Red Hat Collaboratory at Boston University Colloquium
Associate Professor, Electrical and Computer Engineering Department,
University of Massachusetts
Open Cloud Testbed: Developing a Testbed for the Research Community Exploring Next-Generation Cloud Platforms
Cloud testbeds are critical for enabling research into new cloud technologies – research that requires experiments that potentially change the operation of the cloud itself. Several such testbeds have been created in the recent past (e.g., Chameleon, CloudLab, etc.) with the goal to support the CISE systems research community. It has been shown that these testbeds are very popular and heavily used by the research community. Testbed utilization often reaches 100%, especially ahead of deadlines for major systems conferences, while there are also periods of modest (<40%) testbed usage.
During this talk, I will present our NSF “Open Cloud Testbed” (OCT) project, which has the goal to enable elastic cloud testbeds for systems research. Eventually, OCT will allow cloud testbeds to grow and shrink by allocating and deallocating additional resources from compute facilities like production clouds and HPC clusters. Within the OCT project, we will create a prototype elastic cloud testbed, which will combine proven software technologies from both the CloudLab and the Massachusetts Open Cloud (MOC) projects. It will also combine a research cloud testbed (CloudLab) with a production cloud (MOC) through OCT’s tight integration with the latter and federation with CloudLab. In addition, OCT will provide programmable hardware (FPGAs) as Bump-in-the-Wire (BITW) capabilities not present in other facilities available to researchers today. The combination of a testbed and production cloud allows a) larger scale compared to isolated testbeds, b) reproducible experimentation based on realistic user behavior and applications, as well as c) a model for transitioning successful research results to practice.
OCT offers a unique sustainability model, by allowing additional compute resources to be dynamically moved from institutional uses into the testbed and back again, providing a path to growth beyond the initial testbed.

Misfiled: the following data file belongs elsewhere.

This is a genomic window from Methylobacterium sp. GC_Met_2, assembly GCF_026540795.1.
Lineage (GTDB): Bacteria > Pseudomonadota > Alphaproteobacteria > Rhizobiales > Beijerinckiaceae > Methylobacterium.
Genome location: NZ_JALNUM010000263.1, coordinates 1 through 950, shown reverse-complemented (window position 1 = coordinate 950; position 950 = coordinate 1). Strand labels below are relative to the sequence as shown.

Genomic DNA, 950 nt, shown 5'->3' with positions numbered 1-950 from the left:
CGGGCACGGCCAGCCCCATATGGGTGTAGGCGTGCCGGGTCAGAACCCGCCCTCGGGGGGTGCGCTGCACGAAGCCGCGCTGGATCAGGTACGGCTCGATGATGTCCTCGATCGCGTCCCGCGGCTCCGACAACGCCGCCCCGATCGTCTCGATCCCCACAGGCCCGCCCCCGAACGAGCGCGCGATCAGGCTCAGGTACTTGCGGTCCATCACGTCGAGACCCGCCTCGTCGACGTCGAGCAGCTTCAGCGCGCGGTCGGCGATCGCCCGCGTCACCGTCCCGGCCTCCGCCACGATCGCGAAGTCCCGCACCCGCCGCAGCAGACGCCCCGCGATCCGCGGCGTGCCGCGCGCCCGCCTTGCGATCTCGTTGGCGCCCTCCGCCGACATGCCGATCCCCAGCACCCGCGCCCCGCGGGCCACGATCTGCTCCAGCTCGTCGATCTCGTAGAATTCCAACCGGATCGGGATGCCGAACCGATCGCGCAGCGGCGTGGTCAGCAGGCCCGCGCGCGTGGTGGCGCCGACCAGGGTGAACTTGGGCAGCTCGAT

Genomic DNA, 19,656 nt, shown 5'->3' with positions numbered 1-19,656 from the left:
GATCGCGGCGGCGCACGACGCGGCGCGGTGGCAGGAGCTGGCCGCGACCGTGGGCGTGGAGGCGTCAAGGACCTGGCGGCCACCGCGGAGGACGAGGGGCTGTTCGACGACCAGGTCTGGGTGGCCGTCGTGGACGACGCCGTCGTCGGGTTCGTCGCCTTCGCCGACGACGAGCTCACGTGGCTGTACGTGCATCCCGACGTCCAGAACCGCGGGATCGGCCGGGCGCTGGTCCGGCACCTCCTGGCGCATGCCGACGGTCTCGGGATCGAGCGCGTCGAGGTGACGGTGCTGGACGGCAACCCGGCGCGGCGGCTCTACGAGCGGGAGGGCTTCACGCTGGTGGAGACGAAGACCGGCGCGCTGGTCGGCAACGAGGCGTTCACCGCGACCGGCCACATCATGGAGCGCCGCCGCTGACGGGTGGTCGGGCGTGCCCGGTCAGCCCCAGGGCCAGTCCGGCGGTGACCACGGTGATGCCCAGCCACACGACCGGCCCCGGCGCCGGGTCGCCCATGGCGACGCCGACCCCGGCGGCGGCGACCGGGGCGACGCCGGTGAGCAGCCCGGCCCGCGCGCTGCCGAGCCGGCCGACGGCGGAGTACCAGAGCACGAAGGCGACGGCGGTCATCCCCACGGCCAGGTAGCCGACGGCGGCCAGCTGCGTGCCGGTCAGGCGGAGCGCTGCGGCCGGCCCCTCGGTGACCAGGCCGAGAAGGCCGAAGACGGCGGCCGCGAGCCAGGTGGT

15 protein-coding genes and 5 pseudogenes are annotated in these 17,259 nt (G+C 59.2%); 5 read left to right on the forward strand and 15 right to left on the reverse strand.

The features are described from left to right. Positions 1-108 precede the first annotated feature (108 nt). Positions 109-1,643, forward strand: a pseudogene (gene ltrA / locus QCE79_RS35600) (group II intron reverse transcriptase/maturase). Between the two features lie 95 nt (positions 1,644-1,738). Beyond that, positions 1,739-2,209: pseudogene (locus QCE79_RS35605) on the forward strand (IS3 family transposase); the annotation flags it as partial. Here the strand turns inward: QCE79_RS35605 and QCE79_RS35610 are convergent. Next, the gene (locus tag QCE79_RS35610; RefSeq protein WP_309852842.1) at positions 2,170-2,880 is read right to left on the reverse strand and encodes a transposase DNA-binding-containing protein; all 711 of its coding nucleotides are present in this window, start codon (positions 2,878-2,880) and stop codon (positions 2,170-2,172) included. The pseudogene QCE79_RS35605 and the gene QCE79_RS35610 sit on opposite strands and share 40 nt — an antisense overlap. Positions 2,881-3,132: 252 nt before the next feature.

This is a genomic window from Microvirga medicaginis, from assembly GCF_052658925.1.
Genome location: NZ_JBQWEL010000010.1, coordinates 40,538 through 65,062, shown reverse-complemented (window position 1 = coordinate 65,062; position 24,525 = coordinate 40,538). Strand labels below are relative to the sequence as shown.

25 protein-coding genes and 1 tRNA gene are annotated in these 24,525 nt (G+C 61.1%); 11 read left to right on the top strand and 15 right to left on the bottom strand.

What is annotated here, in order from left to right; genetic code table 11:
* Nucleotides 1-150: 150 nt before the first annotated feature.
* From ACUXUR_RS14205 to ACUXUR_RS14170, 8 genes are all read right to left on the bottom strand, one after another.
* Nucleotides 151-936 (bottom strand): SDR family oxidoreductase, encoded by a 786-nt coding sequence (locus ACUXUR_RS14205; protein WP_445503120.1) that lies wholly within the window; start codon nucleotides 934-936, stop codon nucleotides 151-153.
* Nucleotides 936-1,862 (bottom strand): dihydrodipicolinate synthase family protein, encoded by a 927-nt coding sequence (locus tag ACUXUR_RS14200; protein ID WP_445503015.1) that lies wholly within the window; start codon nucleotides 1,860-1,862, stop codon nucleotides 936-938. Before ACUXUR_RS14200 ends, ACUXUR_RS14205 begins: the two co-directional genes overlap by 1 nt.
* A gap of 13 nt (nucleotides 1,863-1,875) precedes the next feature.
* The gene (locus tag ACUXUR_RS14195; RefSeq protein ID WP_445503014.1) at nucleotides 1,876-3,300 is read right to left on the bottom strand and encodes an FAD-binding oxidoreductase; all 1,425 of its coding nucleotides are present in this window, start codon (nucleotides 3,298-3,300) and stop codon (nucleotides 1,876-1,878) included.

Michael Zink is an Associate Professor in the Electrical and Computer Engineering Department at the University of Massachusetts Amherst. He received his Ph.D. and M.S. in Electrical Engineering from Darmstadt University of Technology in 1997 and 2003, respectively. His research interests are in cyberphysical systems, cloud computing, and Future Internet Architecture. He has been involved in the creation of research infrastructure through his involvement in the NSF GENI and NSF Cloud initiatives. In the latter case, he serves as a Co-PI on the CloudLab project. He is also PI for Open Cloud Testbed, a new NSF project, that has the goal to support the research activity of the systems community in the area of cloud computing. LinkedIn: https://www.linkedin.com/in/michael-zink-a7b830/
- 11:30 AM: Refreshments & Networking
- 12:00 – 1:00 PM: Talk and Discussion
Recording of Event
A recording of the talk will be available here following the event.
Dates & Times
Monday February 3, 2020
11:30-12:00 PM – Refreshments and Pizza
12:00 – 1:00 PM Talk and Discussion
LocationHariri Institute for Computing
111 Cummington Mall, Room 157
Contact the Collaboratory with any questions you may have about this event.